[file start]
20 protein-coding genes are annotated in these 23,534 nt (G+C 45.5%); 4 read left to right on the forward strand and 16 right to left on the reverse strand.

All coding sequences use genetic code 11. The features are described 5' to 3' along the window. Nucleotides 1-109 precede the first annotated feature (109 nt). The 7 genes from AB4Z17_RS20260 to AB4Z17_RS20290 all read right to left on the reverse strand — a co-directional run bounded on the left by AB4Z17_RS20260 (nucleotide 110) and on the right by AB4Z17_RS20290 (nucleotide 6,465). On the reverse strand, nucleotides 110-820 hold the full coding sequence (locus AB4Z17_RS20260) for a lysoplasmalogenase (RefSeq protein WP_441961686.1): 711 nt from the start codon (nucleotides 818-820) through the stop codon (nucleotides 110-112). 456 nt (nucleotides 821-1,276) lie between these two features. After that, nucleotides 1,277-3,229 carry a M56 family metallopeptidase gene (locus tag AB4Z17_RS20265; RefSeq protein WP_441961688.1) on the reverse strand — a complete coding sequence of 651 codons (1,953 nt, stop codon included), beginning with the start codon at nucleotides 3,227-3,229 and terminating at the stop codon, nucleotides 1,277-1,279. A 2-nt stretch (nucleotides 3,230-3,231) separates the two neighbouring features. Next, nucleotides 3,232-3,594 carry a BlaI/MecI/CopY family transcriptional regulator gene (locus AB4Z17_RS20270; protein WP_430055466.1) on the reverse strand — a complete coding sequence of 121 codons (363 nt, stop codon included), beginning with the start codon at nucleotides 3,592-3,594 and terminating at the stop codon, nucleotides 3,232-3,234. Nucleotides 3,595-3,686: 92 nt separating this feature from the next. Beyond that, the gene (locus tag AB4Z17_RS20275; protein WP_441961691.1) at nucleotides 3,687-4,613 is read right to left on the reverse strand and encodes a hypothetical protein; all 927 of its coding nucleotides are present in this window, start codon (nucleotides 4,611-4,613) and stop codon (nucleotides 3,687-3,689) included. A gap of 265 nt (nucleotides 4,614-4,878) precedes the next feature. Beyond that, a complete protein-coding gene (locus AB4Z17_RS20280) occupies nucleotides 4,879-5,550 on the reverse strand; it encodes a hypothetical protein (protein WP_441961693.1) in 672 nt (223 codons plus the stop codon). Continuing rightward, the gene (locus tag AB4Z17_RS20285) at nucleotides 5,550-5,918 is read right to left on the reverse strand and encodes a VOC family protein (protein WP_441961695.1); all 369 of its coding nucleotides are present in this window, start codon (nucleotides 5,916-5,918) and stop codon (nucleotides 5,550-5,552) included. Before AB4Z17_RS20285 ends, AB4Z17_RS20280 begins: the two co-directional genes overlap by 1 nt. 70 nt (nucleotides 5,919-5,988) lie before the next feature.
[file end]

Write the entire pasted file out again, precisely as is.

20 protein-coding genes are annotated in these 23,534 nt (G+C 45.5%); 4 read left to right on the forward strand and 16 right to left on the reverse strand.

All coding sequences use genetic code 11. The features are described 5' to 3' along the window. Nucleotides 1-109 precede the first annotated feature (109 nt). The 7 genes from AB4Z17_RS20260 to AB4Z17_RS20290 all read right to left on the reverse strand — a co-directional run bounded on the left by AB4Z17_RS20260 (nucleotide 110) and on the right by AB4Z17_RS20290 (nucleotide 6,465). On the reverse strand, nucleotides 110-820 hold the full coding sequence (locus AB4Z17_RS20260) for a lysoplasmalogenase (RefSeq protein WP_441961686.1): 711 nt from the start codon (nucleotides 818-820) through the stop codon (nucleotides 110-112). 456 nt (nucleotides 821-1,276) lie between these two features. After that, nucleotides 1,277-3,229 carry a M56 family metallopeptidase gene (locus tag AB4Z17_RS20265; RefSeq protein WP_441961688.1) on the reverse strand — a complete coding sequence of 651 codons (1,953 nt, stop codon included), beginning with the start codon at nucleotides 3,227-3,229 and terminating at the stop codon, nucleotides 1,277-1,279. A 2-nt stretch (nucleotides 3,230-3,231) separates the two neighbouring features. Next, nucleotides 3,232-3,594 carry a BlaI/MecI/CopY family transcriptional regulator gene (locus AB4Z17_RS20270; protein WP_430055466.1) on the reverse strand — a complete coding sequence of 121 codons (363 nt, stop codon included), beginning with the start codon at nucleotides 3,592-3,594 and terminating at the stop codon, nucleotides 3,232-3,234. Nucleotides 3,595-3,686: 92 nt separating this feature from the next. Beyond that, the gene (locus tag AB4Z17_RS20275; protein WP_441961691.1) at nucleotides 3,687-4,613 is read right to left on the reverse strand and encodes a hypothetical protein; all 927 of its coding nucleotides are present in this window, start codon (nucleotides 4,611-4,613) and stop codon (nucleotides 3,687-3,689) included. A gap of 265 nt (nucleotides 4,614-4,878) precedes the next feature. Beyond that, a complete protein-coding gene (locus AB4Z17_RS20280) occupies nucleotides 4,879-5,550 on the reverse strand; it encodes a hypothetical protein (protein WP_441961693.1) in 672 nt (223 codons plus the stop codon). Continuing rightward, the gene (locus tag AB4Z17_RS20285) at nucleotides 5,550-5,918 is read right to left on the reverse strand and encodes a VOC family protein (protein WP_441961695.1); all 369 of its coding nucleotides are present in this window, start codon (nucleotides 5,916-5,918) and stop codon (nucleotides 5,550-5,552) included. Before AB4Z17_RS20285 ends, AB4Z17_RS20280 begins: the two co-directional genes overlap by 1 nt. 70 nt (nucleotides 5,919-5,988) lie before the next feature.